Director: Jon Cassar
Stars: Kiefer Sutherland, Donald Sutherland
2 (out of 5) Globes
“Forsaken” is an old school-style Western shot like a modern TV movie, with a sickeningly sweet score that sounds like it came from a ’90s Ron Howard movie. Given how patchwork it seems, perhaps it was inevitable quality would be all over the place, too. Attempts to be a slow burn thriller building to a climactic shoot-out are more “Back to the Future Part III” than “High Noon,” but smaller character moments are deeply, genuinely felt by the actors. To make things stranger, one of the actors doing fine is no less than Demi Moore.
Kiefer Sutherland amps up his cigarette-stained voice as a gravelly ex-gunslinger named John Henry Clayton (who’s often simply called “John Henry” — no relation to the folk hero or the They Might Be Giants album). Returning home after the Civil War, which cured his yen for violence, he’s greeted by his disapproving pastor father (played by Kiefer’s actual dad) with a clipped, “Your mother is dead.” The good reverend never approved of his son taking up arms, and he doesn’t even want him to backslide when a group of ne’er-do-wells — led by a sweary Brian Cox, teasing a “Deadwood” retread that never quite comes — start killing locals for their land.
Improbably, “Forsaken” is the first time Kiefer and Donald Sutherland have ever shared scenes together, though both appeared separated in both “Max Dugan Returns,” the former’s debut, and “A Time to Kill.” This also marks Kiefer’s reunion with frequent “24” director Jon Cassar, which adds some meta fun: John Henry is the anti-Jack Bauer — a man who trying his best not to unleash his furious anger. He’s a familiar type: the taciturn badass wrestling with his innate fury, crippled by regrets and a life that in middle age has clearly been mis-spent.
Everything is hand-me-down, but Kiefer imbues his quieter moments with an agony that feels legitimate. Returning home means John Henry reunites with Moore’s Mary Alice, the one who got away, or rather the one he got away from, leaving her to wed a jealous scoundrel. Their scenes are steeped in deep pain that plays over sad-eyed faces struggling to look placid. Their melancholy may be partially informed by the actors’ bumpy careers — his a lot better than hers, even if his tabloid cameos are sometimes more fun. (Dig this video of him drunkenly leaping into a Christmas tree.)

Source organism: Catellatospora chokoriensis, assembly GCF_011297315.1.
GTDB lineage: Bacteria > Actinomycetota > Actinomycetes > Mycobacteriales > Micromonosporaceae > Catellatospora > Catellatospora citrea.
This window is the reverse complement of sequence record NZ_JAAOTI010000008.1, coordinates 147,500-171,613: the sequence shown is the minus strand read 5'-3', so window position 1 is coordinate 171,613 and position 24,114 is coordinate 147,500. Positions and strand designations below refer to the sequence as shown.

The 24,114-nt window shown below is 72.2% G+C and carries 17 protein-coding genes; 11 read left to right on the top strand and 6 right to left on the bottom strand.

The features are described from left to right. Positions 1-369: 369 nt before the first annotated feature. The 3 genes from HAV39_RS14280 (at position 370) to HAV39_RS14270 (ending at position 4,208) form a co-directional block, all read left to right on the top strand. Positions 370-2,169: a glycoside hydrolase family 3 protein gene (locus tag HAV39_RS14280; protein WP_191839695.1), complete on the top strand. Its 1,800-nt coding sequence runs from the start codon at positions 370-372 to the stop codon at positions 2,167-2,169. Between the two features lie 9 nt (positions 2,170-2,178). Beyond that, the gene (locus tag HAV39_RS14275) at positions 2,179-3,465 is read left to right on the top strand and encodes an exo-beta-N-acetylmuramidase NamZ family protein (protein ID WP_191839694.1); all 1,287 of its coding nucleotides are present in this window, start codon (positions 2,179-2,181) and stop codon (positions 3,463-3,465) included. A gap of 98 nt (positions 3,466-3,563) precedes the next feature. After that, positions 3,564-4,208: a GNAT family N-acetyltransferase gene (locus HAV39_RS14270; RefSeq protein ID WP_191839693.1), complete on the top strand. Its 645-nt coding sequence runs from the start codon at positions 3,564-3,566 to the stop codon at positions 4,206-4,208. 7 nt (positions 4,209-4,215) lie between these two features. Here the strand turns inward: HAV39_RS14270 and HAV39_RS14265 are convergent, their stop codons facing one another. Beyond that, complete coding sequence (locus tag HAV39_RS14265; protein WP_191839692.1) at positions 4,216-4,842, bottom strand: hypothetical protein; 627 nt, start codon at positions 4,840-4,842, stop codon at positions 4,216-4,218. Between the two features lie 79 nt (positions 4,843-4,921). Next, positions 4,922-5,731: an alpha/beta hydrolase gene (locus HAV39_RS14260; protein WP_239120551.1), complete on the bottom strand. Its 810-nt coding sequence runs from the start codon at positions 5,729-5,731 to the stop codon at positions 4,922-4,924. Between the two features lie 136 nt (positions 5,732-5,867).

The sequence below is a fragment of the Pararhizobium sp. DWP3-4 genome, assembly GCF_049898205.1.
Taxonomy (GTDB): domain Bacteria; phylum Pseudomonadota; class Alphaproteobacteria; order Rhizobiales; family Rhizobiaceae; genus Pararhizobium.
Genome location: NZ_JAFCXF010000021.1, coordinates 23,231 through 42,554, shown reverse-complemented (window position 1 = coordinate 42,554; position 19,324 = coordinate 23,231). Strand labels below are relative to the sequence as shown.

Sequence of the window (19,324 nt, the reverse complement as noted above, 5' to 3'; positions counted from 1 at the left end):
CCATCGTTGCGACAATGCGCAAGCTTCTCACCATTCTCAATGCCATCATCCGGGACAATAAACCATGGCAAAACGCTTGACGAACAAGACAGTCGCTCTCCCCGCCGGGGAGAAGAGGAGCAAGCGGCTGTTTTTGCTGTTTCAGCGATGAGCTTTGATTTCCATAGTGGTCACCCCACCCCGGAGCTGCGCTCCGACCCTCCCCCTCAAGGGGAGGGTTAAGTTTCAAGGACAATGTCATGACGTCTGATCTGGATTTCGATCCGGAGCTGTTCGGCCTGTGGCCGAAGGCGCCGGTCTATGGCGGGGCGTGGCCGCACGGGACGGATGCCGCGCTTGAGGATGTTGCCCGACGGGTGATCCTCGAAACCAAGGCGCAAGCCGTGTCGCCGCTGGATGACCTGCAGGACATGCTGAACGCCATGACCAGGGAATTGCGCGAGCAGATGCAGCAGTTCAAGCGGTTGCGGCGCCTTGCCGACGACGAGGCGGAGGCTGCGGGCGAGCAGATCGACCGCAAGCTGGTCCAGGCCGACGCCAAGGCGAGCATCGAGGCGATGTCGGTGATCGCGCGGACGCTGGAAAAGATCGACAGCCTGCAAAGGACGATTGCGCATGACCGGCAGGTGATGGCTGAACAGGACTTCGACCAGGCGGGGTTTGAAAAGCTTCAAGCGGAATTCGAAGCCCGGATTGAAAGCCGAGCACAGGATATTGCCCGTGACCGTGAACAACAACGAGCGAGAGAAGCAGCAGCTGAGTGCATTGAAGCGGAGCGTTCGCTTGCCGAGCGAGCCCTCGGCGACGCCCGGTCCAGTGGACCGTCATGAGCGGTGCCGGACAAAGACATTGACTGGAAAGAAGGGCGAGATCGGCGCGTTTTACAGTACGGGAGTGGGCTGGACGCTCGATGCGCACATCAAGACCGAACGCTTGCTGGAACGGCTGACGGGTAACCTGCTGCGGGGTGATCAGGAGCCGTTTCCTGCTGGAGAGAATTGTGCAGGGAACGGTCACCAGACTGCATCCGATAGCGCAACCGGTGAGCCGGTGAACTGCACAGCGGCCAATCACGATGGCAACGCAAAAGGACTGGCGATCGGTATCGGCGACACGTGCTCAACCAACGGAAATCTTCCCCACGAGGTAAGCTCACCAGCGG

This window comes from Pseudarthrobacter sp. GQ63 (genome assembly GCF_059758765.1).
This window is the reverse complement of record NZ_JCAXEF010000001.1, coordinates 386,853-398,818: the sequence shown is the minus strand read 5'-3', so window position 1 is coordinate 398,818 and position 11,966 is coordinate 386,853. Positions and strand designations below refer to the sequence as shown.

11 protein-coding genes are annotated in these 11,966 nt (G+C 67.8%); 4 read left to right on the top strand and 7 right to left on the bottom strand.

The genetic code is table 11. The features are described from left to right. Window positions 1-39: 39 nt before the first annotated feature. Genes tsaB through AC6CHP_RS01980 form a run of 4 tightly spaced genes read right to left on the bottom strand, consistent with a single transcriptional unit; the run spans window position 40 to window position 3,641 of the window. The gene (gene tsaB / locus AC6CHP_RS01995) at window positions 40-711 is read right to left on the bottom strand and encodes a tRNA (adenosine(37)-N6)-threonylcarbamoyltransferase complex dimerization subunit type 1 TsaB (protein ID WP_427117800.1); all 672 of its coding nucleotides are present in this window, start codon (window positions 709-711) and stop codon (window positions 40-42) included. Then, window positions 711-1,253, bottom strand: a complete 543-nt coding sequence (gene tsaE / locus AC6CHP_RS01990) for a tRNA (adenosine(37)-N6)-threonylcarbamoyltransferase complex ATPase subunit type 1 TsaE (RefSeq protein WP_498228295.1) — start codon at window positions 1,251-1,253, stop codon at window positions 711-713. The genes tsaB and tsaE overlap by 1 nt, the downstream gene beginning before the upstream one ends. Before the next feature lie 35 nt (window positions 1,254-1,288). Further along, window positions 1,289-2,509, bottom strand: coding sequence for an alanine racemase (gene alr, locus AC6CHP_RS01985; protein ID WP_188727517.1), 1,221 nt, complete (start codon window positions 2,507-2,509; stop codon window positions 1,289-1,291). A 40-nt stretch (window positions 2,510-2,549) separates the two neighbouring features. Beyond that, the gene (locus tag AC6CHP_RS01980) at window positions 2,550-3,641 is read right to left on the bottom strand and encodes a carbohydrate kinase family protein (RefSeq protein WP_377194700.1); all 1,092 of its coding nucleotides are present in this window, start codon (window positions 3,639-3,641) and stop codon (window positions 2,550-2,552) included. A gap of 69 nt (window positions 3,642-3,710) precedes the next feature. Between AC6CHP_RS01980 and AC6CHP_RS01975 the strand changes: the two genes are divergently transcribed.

Their subplot feels sincere; the drawn-out battle with Cox’s loose cannon henchmen plays like Western dress-up. Most of the supporting cast is hammy, and Cassar films everything in shakycam git-r-done shots that make everything feel cheesy and inconsequential. Even when it’s not cooking there lies bits of goodness, including a haunted performance by Michael Wincott as Cox’s hired hand: a gentleman with a waxed mustache who seethes as his partners-in-crime prove trigger-happy yet goes along anyway, as reneging on his contract would simply be gauche. His storyline has a nifty end, the one genuinely creative moment in a climax that’s pure stock. It’s also one of the few bits that betrays a real understanding of the moral gray area found in the best Westerns. For brief spurts “Forsaken” feels like the real deal and not just a copycat by people who’ve seen too many movies.